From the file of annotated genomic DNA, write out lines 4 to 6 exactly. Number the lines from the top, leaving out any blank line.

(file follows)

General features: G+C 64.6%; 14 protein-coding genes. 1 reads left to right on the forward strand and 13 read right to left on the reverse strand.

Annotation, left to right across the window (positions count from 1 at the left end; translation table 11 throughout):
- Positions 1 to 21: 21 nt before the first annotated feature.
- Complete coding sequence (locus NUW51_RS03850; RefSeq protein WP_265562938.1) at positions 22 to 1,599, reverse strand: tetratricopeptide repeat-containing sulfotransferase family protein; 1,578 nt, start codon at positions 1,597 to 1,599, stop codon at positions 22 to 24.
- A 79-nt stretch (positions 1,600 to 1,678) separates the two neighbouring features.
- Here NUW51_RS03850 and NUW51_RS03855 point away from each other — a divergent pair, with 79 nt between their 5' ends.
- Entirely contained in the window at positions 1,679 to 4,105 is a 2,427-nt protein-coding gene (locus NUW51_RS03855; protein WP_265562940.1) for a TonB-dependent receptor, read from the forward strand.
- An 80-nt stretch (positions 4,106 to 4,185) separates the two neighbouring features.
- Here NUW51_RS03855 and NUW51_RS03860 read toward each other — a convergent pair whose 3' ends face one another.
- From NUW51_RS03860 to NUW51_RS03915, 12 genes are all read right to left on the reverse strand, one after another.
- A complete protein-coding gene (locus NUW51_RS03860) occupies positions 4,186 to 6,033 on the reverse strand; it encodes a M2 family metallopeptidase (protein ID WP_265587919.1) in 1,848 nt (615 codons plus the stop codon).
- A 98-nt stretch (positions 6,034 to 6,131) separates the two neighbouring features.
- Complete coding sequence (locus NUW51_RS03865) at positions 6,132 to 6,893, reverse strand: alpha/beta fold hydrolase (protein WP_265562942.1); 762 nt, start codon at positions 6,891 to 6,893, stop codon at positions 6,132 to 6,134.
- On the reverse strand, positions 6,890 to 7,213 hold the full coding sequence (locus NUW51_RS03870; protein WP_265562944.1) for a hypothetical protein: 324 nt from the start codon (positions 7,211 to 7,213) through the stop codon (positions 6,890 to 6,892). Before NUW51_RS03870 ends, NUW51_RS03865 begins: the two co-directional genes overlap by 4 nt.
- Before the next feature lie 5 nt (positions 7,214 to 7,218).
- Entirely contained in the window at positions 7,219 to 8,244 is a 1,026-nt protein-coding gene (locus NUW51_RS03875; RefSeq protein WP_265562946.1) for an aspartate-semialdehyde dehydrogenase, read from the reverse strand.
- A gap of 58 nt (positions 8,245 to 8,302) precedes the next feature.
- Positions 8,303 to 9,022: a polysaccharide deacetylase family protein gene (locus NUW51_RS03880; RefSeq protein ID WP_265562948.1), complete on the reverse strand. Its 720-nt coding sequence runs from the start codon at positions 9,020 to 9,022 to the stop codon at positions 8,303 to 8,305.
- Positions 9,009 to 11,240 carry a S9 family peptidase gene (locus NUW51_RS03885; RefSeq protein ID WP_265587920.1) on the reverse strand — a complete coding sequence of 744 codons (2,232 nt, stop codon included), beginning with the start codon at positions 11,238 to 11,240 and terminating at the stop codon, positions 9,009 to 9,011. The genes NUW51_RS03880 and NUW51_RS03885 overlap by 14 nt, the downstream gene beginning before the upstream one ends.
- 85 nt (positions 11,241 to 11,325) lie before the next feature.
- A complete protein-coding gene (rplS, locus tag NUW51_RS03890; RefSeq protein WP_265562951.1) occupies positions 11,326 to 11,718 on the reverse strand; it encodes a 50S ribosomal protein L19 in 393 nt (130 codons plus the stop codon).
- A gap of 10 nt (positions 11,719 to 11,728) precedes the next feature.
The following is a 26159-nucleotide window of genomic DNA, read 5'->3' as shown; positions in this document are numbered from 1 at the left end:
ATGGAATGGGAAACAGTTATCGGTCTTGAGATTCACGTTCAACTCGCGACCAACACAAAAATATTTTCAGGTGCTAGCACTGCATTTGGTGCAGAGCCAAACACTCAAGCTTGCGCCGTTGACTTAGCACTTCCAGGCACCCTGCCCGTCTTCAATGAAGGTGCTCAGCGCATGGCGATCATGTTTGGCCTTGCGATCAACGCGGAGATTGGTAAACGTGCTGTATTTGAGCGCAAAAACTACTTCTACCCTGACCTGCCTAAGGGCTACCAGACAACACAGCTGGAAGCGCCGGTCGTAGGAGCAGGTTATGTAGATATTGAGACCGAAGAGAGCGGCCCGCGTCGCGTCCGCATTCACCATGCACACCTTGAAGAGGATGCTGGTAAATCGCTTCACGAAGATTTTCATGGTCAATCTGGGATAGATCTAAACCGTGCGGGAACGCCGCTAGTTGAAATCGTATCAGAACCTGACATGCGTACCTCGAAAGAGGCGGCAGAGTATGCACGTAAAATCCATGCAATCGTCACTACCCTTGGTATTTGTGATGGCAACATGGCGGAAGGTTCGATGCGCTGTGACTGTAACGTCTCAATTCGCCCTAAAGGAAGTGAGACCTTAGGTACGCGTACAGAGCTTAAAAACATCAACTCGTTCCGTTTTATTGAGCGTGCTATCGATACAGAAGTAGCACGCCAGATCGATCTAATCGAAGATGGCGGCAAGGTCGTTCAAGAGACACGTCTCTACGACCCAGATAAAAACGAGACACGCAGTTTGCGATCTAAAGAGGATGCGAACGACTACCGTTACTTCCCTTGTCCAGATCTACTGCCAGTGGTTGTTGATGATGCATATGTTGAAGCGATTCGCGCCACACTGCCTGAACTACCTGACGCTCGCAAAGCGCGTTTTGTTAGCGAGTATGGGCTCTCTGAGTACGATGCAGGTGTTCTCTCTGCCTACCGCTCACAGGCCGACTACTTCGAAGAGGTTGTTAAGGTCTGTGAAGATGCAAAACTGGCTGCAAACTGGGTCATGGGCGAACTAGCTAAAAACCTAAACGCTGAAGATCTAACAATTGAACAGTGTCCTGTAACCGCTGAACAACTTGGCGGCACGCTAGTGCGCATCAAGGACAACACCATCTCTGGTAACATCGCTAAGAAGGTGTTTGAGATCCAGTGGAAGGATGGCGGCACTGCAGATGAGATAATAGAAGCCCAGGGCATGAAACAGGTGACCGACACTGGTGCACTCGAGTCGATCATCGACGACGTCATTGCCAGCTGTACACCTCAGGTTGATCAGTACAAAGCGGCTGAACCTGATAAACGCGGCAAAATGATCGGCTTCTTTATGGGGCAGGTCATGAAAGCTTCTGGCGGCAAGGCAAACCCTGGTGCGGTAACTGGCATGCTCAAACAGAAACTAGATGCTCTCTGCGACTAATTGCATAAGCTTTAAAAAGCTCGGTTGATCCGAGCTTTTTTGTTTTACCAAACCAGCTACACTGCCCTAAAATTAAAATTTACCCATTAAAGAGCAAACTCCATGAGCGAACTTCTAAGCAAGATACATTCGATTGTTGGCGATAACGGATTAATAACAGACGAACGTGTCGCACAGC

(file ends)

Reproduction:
- Complete coding sequence (locus NUW51_RS03850; RefSeq protein WP_265562938.1) at positions 22 to 1,599, reverse strand: tetratricopeptide repeat-containing sulfotransferase family protein; 1,578 nt, start codon at positions 1,597 to 1,599, stop codon at positions 22 to 24.
- A 79-nt stretch (positions 1,600 to 1,678) separates the two neighbouring features.
- Here NUW51_RS03850 and NUW51_RS03855 point away from each other — a divergent pair, with 79 nt between their 5' ends.